When there's tension in the group, the Entertainer diffuses it. He's willing to make fun of himself and do awkward things to refocus the attention. He loves debating but never takes it seriously. He responds to the bragging and aggression of other members of his group by bragging himself in ways that are clearly absurd. He's good at making people feel comfortable. His use of humor allows him to be more secure and forgiving.
The Conscience worries about getting caught and the consequences. Depending on how vocal he is, the other guys can find the Conscience annoying because he's like having a chaperone. If they have a lot of history with him, they'll put up with it. Because he wants to follow the rules, he's much more likely to always do his schoolwork and take care of his responsibilities, which leaves him vulnerable to both sharing his work with his friends and doing work for them, then being ridiculed for having done his work in the first place. Sometimes he'll get tired of his nice-guy reputation and do something to prove he's not so innocent.
In almost every group of guys, there's one guy who the others love but relentlessly ridicule. It's like when someone says, "No one beats up my little brother but me." If someone outside the group goes after the Punching Bag, the other guys will defend him to the death. Whoever he dates, his friends will harass him for it.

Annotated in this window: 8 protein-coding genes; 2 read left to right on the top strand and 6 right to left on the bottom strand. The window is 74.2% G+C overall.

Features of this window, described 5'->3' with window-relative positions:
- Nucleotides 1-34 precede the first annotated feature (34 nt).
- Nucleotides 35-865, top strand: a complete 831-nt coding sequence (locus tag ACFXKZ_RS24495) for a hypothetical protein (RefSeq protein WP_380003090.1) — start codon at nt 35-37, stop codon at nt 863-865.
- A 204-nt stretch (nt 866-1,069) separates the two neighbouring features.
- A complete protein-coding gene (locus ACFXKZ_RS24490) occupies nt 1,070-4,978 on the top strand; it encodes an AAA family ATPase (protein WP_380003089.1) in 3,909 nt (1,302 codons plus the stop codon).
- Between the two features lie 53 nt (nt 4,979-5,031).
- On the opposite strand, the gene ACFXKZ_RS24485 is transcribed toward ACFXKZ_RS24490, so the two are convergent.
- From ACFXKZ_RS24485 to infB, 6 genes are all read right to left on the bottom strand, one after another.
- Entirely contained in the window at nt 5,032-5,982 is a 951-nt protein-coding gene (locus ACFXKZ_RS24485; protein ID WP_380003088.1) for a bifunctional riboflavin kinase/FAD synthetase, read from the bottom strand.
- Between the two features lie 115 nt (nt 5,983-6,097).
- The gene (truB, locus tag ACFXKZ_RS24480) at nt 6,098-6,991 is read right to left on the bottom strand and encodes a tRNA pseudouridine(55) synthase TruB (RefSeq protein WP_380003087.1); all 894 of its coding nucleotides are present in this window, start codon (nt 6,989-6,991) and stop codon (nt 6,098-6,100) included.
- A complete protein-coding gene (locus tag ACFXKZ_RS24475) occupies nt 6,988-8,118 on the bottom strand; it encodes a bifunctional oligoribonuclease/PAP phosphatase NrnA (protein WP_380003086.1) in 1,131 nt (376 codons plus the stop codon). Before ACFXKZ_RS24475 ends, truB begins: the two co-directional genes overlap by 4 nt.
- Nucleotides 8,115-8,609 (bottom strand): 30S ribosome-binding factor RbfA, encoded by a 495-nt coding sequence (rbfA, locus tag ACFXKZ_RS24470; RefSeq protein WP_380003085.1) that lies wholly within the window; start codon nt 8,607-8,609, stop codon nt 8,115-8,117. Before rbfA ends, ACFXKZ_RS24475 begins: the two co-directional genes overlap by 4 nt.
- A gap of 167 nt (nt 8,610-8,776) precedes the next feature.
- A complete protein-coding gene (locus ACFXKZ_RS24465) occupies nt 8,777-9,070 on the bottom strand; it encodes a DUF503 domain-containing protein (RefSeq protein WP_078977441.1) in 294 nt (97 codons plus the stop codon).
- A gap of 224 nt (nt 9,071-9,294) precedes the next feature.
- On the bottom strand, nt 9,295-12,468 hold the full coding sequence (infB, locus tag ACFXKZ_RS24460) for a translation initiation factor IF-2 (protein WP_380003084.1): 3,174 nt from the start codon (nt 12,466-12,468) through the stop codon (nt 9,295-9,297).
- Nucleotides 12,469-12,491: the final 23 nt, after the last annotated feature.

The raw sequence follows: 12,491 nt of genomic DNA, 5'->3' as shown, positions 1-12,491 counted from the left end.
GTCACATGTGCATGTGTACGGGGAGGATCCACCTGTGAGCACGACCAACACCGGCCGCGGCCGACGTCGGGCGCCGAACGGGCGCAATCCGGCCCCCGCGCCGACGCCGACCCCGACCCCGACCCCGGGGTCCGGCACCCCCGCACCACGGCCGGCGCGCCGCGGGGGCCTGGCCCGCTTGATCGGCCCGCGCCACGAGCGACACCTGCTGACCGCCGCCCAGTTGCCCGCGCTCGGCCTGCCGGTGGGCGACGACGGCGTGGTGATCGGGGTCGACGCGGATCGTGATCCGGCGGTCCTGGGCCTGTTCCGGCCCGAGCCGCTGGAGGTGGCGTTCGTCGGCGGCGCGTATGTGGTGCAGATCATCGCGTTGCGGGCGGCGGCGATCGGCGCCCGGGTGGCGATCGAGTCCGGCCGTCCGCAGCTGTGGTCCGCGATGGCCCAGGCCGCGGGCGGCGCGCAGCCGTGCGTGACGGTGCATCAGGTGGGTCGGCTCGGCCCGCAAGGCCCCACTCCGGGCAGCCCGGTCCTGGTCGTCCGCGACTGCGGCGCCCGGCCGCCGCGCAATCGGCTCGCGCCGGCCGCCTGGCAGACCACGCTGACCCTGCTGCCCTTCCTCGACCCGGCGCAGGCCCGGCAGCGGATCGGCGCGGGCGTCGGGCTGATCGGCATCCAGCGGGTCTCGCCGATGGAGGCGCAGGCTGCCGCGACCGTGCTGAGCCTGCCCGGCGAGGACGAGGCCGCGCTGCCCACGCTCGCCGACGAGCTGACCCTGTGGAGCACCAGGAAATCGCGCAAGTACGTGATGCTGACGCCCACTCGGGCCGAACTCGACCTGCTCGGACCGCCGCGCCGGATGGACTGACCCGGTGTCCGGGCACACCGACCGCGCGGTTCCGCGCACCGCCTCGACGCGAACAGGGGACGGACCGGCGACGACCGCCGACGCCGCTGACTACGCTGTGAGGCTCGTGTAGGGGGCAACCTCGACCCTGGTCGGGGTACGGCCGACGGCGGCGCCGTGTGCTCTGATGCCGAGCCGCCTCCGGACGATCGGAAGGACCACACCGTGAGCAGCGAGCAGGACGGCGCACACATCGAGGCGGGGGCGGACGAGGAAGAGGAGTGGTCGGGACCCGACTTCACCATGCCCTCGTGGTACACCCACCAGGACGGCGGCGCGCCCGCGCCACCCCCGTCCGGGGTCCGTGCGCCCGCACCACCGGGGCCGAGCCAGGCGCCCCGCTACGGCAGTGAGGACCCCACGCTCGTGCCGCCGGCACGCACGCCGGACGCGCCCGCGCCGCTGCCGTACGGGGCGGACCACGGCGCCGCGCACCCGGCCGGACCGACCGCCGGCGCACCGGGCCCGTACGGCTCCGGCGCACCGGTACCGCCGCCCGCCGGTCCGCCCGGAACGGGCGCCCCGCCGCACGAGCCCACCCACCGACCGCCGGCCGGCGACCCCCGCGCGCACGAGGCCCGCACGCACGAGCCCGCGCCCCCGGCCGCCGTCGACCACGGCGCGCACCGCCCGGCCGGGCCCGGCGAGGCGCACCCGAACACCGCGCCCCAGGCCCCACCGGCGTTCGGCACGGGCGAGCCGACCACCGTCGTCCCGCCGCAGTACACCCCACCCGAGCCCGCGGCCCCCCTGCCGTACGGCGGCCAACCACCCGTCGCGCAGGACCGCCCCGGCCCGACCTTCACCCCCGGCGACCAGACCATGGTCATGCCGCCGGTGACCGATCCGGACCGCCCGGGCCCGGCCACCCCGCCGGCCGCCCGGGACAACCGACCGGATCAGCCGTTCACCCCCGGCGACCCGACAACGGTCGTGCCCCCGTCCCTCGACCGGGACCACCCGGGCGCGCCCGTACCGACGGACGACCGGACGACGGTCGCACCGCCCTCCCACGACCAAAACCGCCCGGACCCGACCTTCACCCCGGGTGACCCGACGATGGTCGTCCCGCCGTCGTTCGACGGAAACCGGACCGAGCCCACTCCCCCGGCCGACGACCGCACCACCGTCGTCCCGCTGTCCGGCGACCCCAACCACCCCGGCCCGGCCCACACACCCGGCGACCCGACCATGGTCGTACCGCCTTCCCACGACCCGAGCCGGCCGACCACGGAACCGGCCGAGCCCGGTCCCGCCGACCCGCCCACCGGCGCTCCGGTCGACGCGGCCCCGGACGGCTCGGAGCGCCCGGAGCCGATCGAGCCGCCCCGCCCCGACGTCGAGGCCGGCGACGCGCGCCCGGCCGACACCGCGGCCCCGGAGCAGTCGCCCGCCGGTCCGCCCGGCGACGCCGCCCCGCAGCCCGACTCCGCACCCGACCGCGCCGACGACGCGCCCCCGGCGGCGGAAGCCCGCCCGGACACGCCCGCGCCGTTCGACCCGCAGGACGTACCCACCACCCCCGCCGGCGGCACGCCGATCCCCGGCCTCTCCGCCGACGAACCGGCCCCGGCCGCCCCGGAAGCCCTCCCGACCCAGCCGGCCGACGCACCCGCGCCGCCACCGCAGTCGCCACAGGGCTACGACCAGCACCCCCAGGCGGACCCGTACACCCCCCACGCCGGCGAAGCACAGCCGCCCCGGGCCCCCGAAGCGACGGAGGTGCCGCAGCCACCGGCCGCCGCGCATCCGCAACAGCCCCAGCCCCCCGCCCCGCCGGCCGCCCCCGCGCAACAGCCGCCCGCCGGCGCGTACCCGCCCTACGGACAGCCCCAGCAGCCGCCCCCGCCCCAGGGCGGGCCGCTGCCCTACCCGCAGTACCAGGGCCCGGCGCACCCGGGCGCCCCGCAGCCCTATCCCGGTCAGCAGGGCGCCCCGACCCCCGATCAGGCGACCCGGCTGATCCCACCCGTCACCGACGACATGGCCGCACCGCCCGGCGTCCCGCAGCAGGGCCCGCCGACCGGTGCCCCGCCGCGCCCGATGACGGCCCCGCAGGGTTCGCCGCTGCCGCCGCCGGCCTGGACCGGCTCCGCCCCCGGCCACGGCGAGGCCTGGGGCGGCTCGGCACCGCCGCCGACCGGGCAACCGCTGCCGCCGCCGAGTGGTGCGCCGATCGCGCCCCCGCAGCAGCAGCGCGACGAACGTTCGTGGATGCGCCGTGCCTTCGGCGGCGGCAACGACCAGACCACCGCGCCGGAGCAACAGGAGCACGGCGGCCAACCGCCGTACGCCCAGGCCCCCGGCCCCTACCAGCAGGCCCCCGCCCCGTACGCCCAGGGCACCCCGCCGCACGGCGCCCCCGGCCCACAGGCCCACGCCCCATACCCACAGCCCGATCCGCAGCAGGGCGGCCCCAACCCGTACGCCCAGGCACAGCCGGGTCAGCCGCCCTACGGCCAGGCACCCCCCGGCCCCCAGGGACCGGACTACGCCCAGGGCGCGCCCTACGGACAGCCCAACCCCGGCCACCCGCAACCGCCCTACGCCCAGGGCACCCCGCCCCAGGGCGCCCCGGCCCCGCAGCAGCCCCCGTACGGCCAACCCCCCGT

The Fly is the kid who hovers outside the group. He doesn't understand how annoying he is. If his parents have money, he'll try to build his friendships by bragging or buying. Guys can tolerate a Fly for a while, but usually the frustration builds and at some point the other guys have had enough and lash out. There's no guilt when excluding him because he's seen as bringing it on himself.
He isn't controlled by these Boy World categories but has enough of its positive characteristics that people respect him. People like him. He can take criticism, doesn't make people choose friends and doesn't blow off someone for a better offer. When people are harassed or demeaned, he intervenes. He's comfortable hanging out with guys who are both inside and outside the Act Like a Man ideal. He holds his own opinion, but still listens to others.
You may not like the role your son fits into, but remember boys' roles aren't life sentences. Masterminds can realize the price of their arrogance and Punching Bags can learn to stand up to their friends. However, feelings of power, disempowerment and struggling with friendships are universal. There will always be a group that has the trappings of power. There will always be people in the middle. Outliers will have moments when they should confront people who have more power. All boys will have moments when they see someone being trapped in the Act Like a Man box or punished for not conforming to it, but not know what to do. The trick is to open up healthy lines of communication with your son so that he knows he can come to you for help handling any situation.
Originally published in the October 2013 issue of Family Circle magazine.
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